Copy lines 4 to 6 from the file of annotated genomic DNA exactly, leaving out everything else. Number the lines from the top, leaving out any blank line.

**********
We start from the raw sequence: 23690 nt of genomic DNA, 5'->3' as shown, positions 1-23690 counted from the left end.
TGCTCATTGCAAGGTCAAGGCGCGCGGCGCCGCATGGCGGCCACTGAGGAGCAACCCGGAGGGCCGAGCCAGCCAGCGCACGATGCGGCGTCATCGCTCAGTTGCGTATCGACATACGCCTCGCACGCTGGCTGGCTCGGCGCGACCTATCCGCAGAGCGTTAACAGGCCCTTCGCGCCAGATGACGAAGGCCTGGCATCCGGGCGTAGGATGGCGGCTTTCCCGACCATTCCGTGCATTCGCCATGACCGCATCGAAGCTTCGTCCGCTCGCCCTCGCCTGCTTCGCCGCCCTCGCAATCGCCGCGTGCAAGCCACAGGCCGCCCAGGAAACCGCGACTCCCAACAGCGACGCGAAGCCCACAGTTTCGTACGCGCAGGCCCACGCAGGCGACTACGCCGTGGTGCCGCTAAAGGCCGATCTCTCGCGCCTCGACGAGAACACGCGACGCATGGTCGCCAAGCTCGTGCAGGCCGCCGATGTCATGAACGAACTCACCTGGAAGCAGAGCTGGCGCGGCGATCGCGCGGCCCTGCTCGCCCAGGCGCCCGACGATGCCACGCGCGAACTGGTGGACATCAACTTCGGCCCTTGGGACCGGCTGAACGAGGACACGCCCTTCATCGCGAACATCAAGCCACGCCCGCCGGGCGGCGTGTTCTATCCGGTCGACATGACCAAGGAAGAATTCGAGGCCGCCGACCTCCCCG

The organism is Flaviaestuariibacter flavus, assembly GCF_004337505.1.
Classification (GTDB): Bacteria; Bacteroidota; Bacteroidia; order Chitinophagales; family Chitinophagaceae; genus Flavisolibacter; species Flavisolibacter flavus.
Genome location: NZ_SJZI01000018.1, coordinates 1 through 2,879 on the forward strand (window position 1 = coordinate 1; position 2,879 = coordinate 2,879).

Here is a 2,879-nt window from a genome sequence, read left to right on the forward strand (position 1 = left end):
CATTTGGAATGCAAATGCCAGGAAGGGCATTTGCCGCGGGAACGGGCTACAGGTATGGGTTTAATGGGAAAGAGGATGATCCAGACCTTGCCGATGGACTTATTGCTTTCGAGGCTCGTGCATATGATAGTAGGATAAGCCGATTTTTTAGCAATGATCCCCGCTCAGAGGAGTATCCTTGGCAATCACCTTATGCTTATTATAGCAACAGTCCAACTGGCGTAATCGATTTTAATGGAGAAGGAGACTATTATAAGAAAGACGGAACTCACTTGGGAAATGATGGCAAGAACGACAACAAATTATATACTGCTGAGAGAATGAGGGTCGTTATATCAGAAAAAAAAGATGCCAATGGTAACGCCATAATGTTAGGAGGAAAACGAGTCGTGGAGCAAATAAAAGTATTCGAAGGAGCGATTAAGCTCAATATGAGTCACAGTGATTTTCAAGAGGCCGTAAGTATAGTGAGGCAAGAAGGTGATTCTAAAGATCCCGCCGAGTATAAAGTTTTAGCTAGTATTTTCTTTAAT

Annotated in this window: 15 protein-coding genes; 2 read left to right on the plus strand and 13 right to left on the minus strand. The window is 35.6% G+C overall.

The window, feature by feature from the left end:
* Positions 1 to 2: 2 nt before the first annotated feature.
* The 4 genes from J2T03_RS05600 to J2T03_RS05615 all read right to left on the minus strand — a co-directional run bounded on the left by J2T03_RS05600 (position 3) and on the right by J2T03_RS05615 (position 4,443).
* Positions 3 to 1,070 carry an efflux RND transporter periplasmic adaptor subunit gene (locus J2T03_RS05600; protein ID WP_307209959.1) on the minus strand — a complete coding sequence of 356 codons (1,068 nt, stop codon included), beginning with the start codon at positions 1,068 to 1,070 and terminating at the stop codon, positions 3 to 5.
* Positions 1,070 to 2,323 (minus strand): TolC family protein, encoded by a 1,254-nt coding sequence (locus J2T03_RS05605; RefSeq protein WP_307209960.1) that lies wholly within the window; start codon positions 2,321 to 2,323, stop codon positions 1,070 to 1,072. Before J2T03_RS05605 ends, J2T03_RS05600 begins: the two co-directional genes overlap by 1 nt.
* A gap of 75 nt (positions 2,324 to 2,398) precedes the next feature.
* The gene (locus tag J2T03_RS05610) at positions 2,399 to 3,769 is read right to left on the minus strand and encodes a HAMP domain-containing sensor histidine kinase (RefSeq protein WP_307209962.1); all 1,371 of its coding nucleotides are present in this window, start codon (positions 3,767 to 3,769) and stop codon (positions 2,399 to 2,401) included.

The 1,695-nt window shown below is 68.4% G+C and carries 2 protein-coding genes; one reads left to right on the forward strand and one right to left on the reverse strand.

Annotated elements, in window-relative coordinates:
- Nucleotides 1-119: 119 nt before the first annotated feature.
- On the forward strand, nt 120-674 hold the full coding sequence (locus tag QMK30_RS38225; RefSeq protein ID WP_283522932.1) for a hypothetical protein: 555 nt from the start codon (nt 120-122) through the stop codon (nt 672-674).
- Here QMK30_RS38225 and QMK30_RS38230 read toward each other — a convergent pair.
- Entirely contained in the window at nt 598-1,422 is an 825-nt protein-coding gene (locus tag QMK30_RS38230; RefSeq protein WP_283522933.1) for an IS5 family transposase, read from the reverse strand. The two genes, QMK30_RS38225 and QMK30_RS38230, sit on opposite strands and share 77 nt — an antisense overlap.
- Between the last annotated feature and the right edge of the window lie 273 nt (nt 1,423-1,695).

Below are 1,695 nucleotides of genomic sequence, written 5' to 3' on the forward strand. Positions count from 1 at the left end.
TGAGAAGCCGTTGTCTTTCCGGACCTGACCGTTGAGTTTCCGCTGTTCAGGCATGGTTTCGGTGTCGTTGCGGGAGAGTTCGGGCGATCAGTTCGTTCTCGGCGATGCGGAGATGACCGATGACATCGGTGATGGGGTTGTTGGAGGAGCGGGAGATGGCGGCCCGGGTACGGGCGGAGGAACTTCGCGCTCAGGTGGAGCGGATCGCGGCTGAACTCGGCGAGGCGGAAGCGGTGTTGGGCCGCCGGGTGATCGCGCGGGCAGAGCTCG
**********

Classification (GTDB): Bacteria; Bacteroidota; Bacteroidia; order Chitinophagales; family Chitinophagaceae; genus Flavisolibacter; species Flavisolibacter flavus.
Genome location: NZ_SJZI01000018.1, coordinates 1 through 2,879 on the forward strand (window position 1 = coordinate 1; position 2,879 = coordinate 2,879).

Here is a 2,879-nt window from a genome sequence, read left to right on the forward strand (position 1 = left end):